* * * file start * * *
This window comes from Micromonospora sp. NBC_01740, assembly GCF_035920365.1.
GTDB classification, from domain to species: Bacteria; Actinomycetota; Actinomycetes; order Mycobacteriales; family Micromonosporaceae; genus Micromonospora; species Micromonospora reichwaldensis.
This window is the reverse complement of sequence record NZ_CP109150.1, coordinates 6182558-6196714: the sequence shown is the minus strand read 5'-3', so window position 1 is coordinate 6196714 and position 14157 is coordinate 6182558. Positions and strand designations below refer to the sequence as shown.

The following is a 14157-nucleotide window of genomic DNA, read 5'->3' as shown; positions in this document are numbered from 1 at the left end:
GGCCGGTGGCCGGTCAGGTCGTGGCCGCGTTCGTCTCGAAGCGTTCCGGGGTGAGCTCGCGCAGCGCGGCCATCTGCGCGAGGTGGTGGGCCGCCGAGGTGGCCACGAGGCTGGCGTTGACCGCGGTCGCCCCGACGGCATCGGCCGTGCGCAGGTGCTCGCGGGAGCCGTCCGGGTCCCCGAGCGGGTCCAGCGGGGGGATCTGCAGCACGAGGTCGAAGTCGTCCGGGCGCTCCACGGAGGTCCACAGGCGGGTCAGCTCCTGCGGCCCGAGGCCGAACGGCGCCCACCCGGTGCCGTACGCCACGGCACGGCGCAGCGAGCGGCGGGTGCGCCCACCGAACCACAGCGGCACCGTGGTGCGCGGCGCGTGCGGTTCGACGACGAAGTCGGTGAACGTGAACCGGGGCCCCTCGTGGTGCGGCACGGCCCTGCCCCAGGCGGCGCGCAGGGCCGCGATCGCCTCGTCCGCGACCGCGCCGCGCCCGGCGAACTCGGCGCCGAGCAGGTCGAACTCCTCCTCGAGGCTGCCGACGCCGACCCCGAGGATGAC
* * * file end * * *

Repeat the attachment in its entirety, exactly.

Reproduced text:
This window comes from Micromonospora sp. NBC_01740, assembly GCF_035920365.1.
GTDB classification, from domain to species: Bacteria; Actinomycetota; Actinomycetes; order Mycobacteriales; family Micromonosporaceae; genus Micromonospora; species Micromonospora reichwaldensis.
This window is the reverse complement of sequence record NZ_CP109150.1, coordinates 6182558-6196714: the sequence shown is the minus strand read 5'-3', so window position 1 is coordinate 6196714 and position 14157 is coordinate 6182558. Positions and strand designations below refer to the sequence as shown.

The following is a 14157-nucleotide window of genomic DNA, read 5'->3' as shown; positions in this document are numbered from 1 at the left end:
GGCCGGTGGCCGGTCAGGTCGTGGCCGCGTTCGTCTCGAAGCGTTCCGGGGTGAGCTCGCGCAGCGCGGCCATCTGCGCGAGGTGGTGGGCCGCCGAGGTGGCCACGAGGCTGGCGTTGACCGCGGTCGCCCCGACGGCATCGGCCGTGCGCAGGTGCTCGCGGGAGCCGTCCGGGTCCCCGAGCGGGTCCAGCGGGGGGATCTGCAGCACGAGGTCGAAGTCGTCCGGGCGCTCCACGGAGGTCCACAGGCGGGTCAGCTCCTGCGGCCCGAGGCCGAACGGCGCCCACCCGGTGCCGTACGCCACGGCACGGCGCAGCGAGCGGCGGGTGCGCCCACCGAACCACAGCGGCACCGTGGTGCGCGGCGCGTGCGGTTCGACGACGAAGTCGGTGAACGTGAACCGGGGCCCCTCGTGGTGCGGCACGGCCCTGCCCCAGGCGGCGCGCAGGGCCGCGATCGCCTCGTCCGCGACCGCGCCGCGCCCGGCGAACTCGGCGCCGAGCAGGTCGAACTCCTCCTCGAGGCTGCCGACGCCGACCCCGAGGATGAC